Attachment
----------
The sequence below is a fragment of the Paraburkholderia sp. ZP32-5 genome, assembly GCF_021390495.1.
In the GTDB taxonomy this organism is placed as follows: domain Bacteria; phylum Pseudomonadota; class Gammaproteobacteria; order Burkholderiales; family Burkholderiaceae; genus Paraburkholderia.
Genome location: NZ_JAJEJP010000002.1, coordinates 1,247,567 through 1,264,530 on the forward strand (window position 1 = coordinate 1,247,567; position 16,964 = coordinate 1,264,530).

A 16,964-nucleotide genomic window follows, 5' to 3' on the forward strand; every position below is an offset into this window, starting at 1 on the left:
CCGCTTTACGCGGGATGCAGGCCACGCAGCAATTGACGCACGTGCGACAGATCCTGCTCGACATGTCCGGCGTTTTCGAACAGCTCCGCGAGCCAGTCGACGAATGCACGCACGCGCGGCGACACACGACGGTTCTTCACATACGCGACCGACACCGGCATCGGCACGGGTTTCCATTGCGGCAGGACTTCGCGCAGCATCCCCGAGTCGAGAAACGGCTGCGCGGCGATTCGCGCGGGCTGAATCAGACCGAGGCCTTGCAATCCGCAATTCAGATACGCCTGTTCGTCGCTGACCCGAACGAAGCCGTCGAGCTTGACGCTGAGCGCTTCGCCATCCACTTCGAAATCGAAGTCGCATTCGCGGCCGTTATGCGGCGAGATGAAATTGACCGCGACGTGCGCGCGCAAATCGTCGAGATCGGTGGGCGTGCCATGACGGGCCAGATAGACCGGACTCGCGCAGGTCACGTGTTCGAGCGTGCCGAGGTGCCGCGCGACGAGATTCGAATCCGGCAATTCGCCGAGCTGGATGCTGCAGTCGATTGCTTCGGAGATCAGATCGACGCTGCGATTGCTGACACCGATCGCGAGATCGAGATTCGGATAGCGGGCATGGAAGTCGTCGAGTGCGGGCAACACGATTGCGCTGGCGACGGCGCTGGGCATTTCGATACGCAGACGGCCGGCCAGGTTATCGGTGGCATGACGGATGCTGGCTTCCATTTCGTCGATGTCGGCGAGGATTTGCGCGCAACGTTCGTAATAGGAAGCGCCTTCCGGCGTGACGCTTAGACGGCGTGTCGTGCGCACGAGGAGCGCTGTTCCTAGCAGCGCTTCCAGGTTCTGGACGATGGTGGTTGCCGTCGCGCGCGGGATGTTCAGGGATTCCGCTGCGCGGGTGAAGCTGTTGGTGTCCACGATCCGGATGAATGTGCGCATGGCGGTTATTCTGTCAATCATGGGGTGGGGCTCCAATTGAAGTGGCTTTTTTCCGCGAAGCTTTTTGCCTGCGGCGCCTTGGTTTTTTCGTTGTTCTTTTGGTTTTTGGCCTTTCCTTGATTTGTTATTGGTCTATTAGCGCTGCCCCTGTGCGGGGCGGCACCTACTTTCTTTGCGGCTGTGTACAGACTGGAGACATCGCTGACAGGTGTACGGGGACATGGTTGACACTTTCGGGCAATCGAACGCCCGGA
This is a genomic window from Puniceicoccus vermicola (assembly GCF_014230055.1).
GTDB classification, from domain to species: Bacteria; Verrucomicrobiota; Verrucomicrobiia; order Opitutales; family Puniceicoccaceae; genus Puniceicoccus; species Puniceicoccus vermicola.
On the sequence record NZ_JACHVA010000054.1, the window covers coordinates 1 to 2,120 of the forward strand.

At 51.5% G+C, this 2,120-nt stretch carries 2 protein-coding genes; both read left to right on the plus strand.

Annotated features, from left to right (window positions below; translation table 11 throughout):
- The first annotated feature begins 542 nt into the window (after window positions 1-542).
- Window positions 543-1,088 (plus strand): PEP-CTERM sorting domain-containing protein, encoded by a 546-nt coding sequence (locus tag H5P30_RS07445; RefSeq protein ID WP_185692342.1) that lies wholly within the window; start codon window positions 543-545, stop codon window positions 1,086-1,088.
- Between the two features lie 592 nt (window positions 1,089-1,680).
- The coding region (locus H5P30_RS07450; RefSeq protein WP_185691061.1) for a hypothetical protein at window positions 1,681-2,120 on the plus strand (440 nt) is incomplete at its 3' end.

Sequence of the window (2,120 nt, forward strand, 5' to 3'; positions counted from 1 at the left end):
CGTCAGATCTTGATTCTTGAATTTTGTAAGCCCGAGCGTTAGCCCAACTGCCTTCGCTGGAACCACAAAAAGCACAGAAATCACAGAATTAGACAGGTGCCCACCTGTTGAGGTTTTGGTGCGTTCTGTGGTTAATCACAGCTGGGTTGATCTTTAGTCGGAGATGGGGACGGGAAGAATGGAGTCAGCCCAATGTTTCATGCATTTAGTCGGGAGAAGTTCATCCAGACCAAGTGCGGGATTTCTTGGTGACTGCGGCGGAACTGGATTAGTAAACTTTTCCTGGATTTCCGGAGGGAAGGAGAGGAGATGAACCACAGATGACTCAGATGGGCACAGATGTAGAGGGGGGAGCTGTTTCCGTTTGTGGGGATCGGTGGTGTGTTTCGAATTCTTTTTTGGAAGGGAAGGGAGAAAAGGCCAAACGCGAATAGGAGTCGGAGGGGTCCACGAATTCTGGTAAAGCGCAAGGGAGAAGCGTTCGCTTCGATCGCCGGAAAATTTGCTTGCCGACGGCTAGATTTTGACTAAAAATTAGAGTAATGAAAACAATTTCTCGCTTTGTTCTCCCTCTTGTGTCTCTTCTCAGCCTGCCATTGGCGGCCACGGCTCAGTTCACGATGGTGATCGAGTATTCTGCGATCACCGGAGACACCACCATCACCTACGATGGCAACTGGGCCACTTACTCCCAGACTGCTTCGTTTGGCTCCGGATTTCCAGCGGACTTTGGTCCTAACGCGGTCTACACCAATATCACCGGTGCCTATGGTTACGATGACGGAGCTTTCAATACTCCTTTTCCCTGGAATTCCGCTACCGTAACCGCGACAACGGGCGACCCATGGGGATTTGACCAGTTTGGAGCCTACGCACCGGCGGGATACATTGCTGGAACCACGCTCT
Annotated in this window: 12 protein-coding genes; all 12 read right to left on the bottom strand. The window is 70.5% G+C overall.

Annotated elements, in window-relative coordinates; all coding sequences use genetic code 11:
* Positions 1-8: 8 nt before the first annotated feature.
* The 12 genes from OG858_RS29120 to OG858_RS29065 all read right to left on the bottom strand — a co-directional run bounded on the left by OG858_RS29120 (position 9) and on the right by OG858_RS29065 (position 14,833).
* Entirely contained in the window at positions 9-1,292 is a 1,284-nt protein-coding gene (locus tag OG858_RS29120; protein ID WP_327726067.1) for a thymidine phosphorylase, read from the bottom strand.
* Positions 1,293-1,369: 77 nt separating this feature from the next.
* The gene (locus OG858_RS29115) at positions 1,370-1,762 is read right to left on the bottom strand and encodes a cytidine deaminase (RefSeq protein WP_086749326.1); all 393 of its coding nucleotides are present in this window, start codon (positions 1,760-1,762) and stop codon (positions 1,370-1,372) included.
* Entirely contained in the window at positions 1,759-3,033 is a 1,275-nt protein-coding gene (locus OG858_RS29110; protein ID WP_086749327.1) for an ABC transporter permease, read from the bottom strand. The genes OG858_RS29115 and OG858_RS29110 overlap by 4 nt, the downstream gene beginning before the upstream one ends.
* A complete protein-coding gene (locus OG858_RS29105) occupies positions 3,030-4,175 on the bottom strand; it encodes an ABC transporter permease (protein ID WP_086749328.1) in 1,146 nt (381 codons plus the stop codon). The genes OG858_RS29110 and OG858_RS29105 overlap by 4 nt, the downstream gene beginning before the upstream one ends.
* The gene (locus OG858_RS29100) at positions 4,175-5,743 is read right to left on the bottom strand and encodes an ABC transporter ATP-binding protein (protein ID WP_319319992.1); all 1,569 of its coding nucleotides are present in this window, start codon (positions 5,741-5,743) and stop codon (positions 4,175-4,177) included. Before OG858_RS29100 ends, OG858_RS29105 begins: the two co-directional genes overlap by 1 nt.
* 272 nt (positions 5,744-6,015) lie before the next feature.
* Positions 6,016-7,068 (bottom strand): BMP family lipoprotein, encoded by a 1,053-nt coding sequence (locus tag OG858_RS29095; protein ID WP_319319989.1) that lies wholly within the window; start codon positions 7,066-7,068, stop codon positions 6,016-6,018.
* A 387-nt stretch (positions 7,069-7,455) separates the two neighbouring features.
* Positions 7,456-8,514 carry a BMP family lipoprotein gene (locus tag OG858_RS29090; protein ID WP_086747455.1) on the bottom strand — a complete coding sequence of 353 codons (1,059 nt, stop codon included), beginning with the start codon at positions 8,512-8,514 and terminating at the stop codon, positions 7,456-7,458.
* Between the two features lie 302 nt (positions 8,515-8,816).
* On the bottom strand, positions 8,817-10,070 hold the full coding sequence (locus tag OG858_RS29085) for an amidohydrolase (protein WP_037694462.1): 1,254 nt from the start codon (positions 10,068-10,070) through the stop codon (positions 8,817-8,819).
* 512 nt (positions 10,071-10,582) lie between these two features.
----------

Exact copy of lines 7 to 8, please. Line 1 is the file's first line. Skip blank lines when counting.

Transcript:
GTDB classification, from domain to species: Bacteria; Verrucomicrobiota; Verrucomicrobiia; order Opitutales; family Puniceicoccaceae; genus Puniceicoccus; species Puniceicoccus vermicola.
On the sequence record NZ_JACHVA010000054.1, the window covers coordinates 1 to 2,120 of the forward strand.